Hispanic vote at core of U.S. election scene

Published November 05, 2012


People here in New Mexico's largest city are preparing to vote Tuesday in a very tightly contested presidential election, in which the Hispanic vote in the Southwest border states will be a key element.

Barack Obama had the support of almost 7 out of 10 Hispanic voters in the 2008 election.

At that time, 19.5 million Hispanics were registered voters but only half of them cast their ballots. On this occasion there will be 23.7 million Latinos eligible to vote.

New Mexico, with a 46.7 percent Hispanic population, appears to be solidly in Obama's column.

Polls point to a Democratic victory for the Democratic incumbent by a margin of some 10 points over Republican rival Mitt Romney.

What will happen seems so obvious, in fact, that neither candidate bothers to visit that state. Obama and Romney have only set foot in New Mexico once in the whole year.

"In a certain way we feel a abandoned," Republican Lt. Gov. John Sanchez told Efe. "It's pretty unusual. Historically we have been one of the states where the voting has been decisive, and, with the exception of 2008, very equal. Tradition says that whoever wins New Mexico wins the election," he said.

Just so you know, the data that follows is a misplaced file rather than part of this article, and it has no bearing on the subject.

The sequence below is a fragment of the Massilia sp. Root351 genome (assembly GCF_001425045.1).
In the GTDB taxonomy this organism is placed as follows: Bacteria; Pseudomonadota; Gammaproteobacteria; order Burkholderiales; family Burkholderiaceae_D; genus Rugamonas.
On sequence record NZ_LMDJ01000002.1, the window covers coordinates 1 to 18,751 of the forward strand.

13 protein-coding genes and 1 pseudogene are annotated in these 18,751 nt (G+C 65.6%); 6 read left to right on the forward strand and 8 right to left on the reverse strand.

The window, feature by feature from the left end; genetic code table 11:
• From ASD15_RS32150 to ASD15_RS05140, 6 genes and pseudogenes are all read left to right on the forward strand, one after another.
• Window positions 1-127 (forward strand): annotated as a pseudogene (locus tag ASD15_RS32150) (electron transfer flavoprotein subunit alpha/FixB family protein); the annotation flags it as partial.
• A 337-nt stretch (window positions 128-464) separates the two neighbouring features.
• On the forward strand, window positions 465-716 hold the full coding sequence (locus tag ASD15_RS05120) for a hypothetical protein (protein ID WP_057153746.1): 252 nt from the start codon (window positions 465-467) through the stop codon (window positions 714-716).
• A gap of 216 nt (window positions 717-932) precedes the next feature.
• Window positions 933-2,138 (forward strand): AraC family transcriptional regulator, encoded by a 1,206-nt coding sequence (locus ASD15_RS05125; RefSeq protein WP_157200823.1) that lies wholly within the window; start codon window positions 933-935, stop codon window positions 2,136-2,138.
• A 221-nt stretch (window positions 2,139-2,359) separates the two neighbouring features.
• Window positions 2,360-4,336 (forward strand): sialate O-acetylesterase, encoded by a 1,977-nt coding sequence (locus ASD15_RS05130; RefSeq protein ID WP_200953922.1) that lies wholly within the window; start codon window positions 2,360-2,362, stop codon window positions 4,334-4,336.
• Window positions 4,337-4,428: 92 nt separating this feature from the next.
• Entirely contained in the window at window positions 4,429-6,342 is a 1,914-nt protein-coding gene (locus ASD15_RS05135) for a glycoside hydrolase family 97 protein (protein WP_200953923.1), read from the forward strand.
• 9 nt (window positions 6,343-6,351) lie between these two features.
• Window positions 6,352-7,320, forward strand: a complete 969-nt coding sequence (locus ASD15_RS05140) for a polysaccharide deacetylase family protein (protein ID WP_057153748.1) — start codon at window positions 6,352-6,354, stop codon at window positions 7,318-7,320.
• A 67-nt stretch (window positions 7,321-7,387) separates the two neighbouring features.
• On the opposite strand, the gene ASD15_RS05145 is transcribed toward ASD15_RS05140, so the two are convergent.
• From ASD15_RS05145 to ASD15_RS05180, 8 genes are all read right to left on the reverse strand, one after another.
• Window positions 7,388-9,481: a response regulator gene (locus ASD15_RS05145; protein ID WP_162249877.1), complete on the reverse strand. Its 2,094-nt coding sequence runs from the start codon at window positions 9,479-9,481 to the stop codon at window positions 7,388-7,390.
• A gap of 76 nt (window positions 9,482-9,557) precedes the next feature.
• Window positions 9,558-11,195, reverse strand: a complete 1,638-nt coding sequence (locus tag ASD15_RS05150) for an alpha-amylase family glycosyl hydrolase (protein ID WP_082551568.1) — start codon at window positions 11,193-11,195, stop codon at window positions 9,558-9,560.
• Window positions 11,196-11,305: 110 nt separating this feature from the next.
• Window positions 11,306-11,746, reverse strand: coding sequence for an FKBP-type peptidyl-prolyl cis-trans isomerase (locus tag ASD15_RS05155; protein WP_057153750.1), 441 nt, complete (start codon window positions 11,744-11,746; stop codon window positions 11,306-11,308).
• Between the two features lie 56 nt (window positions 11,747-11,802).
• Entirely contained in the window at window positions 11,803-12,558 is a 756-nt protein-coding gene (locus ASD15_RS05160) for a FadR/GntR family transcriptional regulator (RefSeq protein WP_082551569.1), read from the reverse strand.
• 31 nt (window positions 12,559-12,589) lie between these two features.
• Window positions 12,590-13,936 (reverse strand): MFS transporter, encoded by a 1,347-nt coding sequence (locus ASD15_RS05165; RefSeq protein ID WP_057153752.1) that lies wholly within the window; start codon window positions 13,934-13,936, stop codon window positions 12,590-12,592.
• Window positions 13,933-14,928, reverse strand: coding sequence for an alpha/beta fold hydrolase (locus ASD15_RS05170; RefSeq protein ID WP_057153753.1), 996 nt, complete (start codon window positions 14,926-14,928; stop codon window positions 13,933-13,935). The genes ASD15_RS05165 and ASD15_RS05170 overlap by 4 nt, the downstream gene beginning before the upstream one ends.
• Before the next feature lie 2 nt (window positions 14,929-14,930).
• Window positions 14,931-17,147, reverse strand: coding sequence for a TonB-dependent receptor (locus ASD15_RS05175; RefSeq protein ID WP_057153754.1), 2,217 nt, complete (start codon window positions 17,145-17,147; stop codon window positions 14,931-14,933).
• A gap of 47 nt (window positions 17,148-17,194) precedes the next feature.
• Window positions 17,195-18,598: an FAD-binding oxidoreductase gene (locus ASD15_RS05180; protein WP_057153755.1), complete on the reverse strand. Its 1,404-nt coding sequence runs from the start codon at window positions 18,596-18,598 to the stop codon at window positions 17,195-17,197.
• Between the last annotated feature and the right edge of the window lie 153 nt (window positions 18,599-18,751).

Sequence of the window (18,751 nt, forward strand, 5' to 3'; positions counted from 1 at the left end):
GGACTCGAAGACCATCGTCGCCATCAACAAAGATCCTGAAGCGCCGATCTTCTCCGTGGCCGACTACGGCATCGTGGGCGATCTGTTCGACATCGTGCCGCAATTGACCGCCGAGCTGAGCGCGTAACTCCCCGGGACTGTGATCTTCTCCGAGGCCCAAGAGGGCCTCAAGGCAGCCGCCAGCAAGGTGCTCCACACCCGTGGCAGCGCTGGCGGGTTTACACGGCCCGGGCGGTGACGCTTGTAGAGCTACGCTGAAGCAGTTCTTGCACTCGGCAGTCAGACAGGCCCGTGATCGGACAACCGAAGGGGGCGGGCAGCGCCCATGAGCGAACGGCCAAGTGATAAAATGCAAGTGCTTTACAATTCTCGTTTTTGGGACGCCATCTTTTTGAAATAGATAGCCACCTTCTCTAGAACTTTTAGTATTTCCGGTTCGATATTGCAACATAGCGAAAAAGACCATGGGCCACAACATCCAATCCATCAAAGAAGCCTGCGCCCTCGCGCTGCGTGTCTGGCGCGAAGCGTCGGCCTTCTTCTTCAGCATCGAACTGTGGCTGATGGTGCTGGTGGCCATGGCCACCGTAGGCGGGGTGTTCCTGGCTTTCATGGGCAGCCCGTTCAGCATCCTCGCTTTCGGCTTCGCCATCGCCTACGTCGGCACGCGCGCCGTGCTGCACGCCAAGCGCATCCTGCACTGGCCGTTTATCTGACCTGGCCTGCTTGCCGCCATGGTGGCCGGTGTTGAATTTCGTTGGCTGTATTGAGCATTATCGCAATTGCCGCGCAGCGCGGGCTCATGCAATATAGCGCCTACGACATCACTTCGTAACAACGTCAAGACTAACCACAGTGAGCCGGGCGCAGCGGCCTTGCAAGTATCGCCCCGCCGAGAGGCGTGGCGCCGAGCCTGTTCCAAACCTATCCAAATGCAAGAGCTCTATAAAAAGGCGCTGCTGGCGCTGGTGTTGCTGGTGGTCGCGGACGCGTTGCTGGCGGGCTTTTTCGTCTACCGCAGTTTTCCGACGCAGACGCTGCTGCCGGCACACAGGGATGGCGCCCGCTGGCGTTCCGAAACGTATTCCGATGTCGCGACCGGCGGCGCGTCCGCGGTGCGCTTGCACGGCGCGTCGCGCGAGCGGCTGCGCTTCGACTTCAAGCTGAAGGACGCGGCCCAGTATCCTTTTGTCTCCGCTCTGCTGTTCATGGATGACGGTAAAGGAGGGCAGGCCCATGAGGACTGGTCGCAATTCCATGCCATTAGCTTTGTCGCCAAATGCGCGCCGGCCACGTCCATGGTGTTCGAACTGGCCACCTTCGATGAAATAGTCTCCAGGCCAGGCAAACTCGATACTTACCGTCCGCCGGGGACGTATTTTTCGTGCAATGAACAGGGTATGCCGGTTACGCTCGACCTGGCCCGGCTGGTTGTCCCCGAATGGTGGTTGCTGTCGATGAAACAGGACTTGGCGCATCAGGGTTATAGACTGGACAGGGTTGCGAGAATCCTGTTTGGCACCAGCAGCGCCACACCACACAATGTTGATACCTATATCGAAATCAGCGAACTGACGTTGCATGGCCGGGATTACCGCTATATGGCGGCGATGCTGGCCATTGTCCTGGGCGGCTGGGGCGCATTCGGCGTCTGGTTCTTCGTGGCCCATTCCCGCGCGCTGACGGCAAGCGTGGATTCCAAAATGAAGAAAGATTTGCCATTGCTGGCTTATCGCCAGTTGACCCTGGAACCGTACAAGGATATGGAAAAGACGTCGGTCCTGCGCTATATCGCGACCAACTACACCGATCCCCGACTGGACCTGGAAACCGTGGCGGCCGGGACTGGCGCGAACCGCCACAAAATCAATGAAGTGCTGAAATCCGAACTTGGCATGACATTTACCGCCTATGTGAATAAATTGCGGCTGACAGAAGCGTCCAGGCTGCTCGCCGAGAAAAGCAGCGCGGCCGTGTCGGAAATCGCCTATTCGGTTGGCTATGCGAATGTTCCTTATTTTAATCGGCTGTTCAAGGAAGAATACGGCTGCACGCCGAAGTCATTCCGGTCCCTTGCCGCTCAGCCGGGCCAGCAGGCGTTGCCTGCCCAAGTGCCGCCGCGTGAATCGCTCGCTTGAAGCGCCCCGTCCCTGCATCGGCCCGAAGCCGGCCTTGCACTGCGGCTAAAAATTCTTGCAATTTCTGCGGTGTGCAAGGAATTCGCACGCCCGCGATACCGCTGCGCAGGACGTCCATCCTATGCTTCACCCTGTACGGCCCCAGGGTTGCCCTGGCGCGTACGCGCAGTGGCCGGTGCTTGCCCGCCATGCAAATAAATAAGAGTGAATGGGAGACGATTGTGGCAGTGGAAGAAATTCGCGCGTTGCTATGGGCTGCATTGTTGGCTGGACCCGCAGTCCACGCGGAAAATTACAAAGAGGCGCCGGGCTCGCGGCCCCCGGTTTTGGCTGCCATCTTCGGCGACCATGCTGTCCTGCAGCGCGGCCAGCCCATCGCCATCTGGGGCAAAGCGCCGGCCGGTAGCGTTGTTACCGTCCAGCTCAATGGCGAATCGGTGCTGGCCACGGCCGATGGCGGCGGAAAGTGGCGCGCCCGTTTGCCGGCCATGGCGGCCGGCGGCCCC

Obama took 57 percent of the vote in that state in 2008 against John McCain.

California, where Latinos make up 36.2 percent of the population, is another state where an Obama victory is taken for granted thanks to a current 15 percent lead over Romney.

"I'm confident that the change promoted by Obama will become a reality in the next four years. And to me, what Romney says sounds false," Bryan Miranda, 29, a valet parker at a hotel in West Hollywood, told Efe.

Just the opposite is happening in the more conservative states of Texas and Arizona, which, according to the latest poll results, will give strong support to Romney with wide margins of up to 20 percentage points.

Nonetheless, the majority of Hispanics in those states will be voting for Obama again, as they did in 2008.

"I voted last Thursday," Neylu Longoria, an Obama supporter in Austin, Texas, told Efe.

"As a Latino and a woman, I believe that Obama is the one who best defends our interests and most supports us," she said. But her friend Alexandra Martinez thinks differently, and is disappointed by the still-high joblessness.

"I voted for Romney. I'm against everything Obama has done," Martinez said. EFE